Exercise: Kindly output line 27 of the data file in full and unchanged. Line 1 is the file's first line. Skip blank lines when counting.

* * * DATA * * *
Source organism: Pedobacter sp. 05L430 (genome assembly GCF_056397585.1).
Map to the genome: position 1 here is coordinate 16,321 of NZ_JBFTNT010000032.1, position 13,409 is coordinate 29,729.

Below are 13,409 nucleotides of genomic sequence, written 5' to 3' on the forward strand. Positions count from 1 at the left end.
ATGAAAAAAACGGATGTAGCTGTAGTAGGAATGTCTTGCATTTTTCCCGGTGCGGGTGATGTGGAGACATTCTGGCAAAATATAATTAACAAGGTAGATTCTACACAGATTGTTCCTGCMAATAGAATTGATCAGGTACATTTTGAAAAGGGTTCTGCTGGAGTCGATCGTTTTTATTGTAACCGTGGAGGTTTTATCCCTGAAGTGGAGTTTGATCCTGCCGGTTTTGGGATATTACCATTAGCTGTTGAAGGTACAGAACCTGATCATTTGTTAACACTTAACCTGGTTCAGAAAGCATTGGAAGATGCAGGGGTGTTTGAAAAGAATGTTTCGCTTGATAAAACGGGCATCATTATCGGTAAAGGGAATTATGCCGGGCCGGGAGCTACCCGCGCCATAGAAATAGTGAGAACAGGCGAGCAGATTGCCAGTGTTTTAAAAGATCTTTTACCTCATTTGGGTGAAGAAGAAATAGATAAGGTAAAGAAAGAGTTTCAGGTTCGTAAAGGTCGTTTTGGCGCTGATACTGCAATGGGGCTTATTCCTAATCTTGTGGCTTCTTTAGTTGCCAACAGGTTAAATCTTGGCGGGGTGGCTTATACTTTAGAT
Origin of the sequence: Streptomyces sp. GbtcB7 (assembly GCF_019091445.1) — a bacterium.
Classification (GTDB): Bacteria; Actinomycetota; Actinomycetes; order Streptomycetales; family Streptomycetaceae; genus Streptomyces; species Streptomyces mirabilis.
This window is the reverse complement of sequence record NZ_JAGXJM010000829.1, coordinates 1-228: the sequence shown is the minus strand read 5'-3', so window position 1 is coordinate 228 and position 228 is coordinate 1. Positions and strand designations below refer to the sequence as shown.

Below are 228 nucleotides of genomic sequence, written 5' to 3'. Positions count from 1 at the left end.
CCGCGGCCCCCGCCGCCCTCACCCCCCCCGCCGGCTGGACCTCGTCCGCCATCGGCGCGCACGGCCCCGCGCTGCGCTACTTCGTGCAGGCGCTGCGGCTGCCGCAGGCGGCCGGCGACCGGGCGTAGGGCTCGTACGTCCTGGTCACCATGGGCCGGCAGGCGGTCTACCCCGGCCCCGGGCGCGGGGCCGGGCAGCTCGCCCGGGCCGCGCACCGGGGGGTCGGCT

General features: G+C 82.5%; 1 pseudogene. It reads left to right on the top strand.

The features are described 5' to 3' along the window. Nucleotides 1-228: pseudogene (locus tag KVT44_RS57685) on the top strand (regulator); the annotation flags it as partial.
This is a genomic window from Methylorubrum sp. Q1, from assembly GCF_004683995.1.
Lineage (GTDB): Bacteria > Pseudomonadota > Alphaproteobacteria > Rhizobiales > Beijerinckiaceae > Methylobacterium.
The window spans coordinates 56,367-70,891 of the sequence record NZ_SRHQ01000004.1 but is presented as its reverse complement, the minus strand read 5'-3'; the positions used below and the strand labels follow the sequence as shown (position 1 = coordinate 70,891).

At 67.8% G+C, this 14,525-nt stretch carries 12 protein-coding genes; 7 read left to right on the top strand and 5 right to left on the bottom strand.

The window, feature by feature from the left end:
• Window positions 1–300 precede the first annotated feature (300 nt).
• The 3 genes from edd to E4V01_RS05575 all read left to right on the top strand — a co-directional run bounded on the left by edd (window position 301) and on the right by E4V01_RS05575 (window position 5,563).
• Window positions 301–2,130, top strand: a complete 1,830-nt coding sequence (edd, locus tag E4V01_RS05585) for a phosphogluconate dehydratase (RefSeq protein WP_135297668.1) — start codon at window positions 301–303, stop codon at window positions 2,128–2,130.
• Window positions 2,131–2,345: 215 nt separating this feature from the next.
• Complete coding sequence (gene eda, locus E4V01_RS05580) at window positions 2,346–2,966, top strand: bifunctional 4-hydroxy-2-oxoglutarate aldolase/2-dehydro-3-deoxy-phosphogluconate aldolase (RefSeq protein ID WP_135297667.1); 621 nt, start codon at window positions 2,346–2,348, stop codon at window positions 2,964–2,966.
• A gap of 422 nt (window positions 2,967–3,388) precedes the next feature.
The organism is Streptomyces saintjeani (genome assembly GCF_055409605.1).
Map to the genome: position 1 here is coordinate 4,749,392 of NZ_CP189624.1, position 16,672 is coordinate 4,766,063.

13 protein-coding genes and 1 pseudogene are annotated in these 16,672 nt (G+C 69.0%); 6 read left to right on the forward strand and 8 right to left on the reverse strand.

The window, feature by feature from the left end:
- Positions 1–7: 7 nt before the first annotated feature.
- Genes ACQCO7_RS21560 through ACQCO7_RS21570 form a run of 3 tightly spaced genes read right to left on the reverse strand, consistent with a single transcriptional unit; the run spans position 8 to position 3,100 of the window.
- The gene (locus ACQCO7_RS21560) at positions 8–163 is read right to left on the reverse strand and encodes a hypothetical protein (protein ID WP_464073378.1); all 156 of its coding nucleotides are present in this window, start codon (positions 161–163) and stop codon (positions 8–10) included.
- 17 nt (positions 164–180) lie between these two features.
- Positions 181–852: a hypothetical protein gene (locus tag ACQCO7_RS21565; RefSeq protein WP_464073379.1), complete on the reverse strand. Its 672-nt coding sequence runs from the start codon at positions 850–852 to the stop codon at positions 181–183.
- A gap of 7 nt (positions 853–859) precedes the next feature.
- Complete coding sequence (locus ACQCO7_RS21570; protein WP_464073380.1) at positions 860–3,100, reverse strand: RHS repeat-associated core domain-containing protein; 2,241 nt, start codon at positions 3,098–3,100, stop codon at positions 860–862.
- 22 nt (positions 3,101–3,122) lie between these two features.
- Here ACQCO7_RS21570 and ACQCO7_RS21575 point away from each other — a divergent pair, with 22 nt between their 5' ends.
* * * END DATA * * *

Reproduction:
- Positions 1–7: 7 nt before the first annotated feature.